Jimbo Brothers—lithe, flame-haired and scat talking—was the best of the young guard. He would dominate local and interstate competitions in the late 1960s and early 1970s. Part prodigy and part Dickensian ragamuffin, Brothers was a sponsored team rider in the seventh grade who had been profiled in Surfer Magazine by the time he was 10. “One year the newspaper published a picture of me with my trophies, and I was struggling to hold up the silver bowl and the wooden plaque at the same time,” says Brothers, who is now in his mid-50s. “The caption read, ‘Jimbo had more trouble with his loot than he did with the waves.’”
Roughly a decade later, a 6-foot-4-inch paddling machine named Wes Laine brought even more serious recognition to Virginia Beach and East Coast surfing. Laine placed ninth in the world on the pro tour circuit in both 1983 and 1985. “Wes was the first Virginia Beach guy to make it in the big time,” says Tim Sullivan, a local surfer turned guitarist for the New York City-based band, Supertones. “He paved the way for other East Coasters, and even 10-time world champ Kelly Slater.”
Competitions are cool but do not figure large in the lives of most surfers, who surf for the sake of surfing—art for art’s sake. Still, owing to Laine’s success, there was a sharp rise in competitive intensity among surfers at the beach in the 1980s and 1990s. It was not unusual for local surfers to explore not-too-distant big-wave training grounds such as Puerto Rico and Barbados, following early 1970s pioneers like Marc Theriault and Ronnie Mellot.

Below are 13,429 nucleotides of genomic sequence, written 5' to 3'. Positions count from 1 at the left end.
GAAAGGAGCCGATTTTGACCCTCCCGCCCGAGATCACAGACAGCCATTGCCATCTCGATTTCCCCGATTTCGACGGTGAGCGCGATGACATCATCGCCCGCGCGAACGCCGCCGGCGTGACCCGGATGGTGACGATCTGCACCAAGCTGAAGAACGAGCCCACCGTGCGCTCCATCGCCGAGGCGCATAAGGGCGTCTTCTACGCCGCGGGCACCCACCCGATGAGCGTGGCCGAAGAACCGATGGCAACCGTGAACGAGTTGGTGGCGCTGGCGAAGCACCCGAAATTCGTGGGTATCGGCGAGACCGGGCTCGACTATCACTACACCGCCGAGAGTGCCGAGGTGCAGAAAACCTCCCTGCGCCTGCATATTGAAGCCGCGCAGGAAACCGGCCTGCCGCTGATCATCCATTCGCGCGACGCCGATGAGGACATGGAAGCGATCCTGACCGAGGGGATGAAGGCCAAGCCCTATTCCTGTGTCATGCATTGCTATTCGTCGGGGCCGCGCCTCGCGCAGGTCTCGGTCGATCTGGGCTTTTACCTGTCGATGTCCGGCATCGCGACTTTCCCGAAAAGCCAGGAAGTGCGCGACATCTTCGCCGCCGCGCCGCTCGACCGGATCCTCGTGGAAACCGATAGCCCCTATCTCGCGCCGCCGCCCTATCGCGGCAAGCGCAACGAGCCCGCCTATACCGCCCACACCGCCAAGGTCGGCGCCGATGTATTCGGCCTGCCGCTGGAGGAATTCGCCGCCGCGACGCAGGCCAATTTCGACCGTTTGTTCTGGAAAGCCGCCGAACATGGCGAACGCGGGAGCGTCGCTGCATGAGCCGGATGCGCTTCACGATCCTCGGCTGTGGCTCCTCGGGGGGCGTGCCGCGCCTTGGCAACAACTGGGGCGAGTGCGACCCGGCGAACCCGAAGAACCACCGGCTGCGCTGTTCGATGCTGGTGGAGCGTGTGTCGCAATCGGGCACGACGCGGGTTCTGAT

What informed much of this cocky ambition was a revolution in hardware. Just as punk rock shouldered aside beach music and the Shag (for some people), a new board design known as the Thruster turned the surfing world upside down. This revolutionary three-finned, “squashtail” template, developed by Australian powerhouse Simon Anderson, would dominate surfboard design for the next 25 years.